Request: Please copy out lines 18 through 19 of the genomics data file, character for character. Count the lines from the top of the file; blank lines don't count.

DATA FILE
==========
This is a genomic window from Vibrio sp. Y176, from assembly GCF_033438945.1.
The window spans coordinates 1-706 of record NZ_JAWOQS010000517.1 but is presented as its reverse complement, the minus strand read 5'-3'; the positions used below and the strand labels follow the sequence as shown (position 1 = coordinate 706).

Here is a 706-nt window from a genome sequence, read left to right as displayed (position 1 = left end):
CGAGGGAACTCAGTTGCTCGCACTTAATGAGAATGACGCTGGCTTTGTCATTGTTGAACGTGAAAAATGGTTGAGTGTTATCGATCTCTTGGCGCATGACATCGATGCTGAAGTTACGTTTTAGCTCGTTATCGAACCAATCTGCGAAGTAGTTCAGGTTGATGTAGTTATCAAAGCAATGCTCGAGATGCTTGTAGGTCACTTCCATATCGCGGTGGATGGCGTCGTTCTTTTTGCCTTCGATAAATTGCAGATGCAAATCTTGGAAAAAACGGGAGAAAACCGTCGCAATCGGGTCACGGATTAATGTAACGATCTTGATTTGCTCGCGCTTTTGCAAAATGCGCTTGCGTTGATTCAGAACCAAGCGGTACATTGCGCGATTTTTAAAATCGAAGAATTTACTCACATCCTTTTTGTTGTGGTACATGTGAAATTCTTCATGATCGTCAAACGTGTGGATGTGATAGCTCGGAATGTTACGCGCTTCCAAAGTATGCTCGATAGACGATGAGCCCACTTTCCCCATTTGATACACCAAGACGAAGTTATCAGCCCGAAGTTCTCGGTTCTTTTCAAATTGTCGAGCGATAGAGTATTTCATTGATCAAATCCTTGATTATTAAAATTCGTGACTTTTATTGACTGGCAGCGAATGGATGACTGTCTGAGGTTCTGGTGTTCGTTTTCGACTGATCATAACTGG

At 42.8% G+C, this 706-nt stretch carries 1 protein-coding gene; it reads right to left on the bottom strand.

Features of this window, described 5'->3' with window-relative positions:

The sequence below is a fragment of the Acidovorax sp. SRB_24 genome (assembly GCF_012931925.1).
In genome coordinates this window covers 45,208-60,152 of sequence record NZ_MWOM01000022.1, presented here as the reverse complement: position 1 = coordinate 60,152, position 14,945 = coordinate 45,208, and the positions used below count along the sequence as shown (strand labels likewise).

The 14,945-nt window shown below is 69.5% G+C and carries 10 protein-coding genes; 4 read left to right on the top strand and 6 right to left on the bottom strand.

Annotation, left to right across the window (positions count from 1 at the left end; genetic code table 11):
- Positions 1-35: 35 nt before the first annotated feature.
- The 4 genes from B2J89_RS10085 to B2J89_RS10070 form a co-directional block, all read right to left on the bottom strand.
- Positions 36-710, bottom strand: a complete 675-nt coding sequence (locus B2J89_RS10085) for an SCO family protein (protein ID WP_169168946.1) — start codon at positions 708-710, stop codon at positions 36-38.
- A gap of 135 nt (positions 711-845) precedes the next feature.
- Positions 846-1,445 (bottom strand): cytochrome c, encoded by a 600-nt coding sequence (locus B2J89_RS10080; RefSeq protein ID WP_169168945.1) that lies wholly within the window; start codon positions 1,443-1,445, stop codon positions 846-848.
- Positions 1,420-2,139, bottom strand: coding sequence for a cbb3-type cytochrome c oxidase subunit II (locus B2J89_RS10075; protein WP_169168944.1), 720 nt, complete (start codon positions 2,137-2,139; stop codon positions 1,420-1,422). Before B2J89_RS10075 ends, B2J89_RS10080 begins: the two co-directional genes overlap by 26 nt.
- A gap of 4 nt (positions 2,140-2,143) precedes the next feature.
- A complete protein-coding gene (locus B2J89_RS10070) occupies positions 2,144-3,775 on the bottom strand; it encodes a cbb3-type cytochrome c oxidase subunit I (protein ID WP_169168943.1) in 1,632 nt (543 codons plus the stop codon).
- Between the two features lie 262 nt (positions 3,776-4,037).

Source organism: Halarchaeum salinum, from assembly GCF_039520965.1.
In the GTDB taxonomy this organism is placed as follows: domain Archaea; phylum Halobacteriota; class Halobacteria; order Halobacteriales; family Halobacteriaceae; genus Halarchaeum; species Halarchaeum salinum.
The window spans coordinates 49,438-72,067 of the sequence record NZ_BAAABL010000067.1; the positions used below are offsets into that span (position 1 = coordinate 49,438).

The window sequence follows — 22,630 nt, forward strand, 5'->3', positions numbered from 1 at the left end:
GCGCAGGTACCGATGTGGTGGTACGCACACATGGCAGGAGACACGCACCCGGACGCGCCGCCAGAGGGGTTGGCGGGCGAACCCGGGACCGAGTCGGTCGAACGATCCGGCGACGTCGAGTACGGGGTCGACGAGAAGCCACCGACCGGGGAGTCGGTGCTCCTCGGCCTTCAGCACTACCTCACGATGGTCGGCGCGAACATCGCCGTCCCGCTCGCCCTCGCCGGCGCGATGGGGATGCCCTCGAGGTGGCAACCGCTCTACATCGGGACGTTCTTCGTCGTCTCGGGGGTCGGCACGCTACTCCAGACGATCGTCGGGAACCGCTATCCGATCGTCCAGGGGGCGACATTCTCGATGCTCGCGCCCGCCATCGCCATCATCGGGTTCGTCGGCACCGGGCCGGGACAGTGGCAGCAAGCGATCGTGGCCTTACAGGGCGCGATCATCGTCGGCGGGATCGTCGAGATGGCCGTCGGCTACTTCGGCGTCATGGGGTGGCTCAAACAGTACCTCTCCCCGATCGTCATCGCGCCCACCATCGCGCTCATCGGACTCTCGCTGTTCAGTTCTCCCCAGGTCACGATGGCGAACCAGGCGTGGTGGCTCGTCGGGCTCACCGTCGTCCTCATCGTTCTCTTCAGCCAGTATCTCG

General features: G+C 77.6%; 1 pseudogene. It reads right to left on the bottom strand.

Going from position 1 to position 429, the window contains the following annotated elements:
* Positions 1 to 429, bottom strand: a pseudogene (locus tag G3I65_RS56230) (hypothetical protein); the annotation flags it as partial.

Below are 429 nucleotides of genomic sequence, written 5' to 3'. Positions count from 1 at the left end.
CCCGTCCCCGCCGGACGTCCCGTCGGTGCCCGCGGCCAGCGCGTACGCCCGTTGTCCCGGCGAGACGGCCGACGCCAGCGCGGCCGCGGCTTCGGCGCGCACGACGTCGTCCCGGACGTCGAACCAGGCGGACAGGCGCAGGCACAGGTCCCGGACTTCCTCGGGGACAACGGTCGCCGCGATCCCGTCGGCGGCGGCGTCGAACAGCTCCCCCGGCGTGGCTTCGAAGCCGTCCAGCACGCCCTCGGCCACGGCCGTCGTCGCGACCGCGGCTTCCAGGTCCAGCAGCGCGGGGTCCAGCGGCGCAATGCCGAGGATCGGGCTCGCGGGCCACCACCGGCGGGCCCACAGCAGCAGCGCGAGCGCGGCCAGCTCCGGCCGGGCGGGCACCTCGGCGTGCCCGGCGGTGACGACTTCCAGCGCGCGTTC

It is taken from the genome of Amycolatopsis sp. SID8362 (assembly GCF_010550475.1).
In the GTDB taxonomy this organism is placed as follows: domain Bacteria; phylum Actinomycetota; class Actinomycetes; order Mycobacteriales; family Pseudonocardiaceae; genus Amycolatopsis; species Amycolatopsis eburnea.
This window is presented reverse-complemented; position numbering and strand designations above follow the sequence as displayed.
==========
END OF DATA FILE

- A complete protein-coding gene (locus B2J89_RS10070) occupies positions 2,144-3,775 on the bottom strand; it encodes a cbb3-type cytochrome c oxidase subunit I (protein ID WP_169168943.1) in 1,632 nt (543 codons plus the stop codon).
- Between the two features lie 262 nt (positions 3,776-4,037).